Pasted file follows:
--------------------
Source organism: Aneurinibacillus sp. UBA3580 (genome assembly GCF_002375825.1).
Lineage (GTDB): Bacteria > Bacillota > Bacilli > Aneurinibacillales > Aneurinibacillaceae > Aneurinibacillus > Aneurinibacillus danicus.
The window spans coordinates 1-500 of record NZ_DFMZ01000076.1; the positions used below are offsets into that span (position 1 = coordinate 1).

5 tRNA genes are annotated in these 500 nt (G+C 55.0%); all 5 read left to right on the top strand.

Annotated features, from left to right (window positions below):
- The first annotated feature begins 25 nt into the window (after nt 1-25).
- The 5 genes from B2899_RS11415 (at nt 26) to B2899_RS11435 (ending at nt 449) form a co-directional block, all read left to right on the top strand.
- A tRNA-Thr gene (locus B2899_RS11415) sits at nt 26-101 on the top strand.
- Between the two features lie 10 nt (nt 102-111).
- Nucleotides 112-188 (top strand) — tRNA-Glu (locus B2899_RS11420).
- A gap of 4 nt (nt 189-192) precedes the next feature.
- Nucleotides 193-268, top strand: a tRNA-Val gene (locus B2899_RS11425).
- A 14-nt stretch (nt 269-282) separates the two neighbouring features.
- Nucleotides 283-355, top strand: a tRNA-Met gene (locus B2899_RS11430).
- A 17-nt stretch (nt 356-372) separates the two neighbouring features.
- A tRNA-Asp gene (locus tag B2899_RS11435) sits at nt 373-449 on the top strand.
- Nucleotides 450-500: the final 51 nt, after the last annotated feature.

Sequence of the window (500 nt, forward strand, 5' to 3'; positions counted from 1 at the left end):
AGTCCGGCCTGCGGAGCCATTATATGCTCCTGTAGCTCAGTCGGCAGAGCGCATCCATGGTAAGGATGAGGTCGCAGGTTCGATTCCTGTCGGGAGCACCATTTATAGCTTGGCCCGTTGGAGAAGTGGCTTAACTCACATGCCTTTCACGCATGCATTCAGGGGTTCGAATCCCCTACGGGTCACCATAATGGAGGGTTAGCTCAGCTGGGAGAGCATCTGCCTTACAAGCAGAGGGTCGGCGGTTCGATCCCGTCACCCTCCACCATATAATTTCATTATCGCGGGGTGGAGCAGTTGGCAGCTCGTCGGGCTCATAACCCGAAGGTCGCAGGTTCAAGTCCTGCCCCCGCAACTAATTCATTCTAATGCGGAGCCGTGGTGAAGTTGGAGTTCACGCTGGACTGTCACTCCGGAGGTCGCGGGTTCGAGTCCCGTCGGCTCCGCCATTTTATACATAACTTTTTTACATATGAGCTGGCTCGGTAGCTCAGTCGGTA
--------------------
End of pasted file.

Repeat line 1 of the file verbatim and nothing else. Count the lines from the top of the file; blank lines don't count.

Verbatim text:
Source organism: Aneurinibacillus sp. UBA3580 (genome assembly GCF_002375825.1).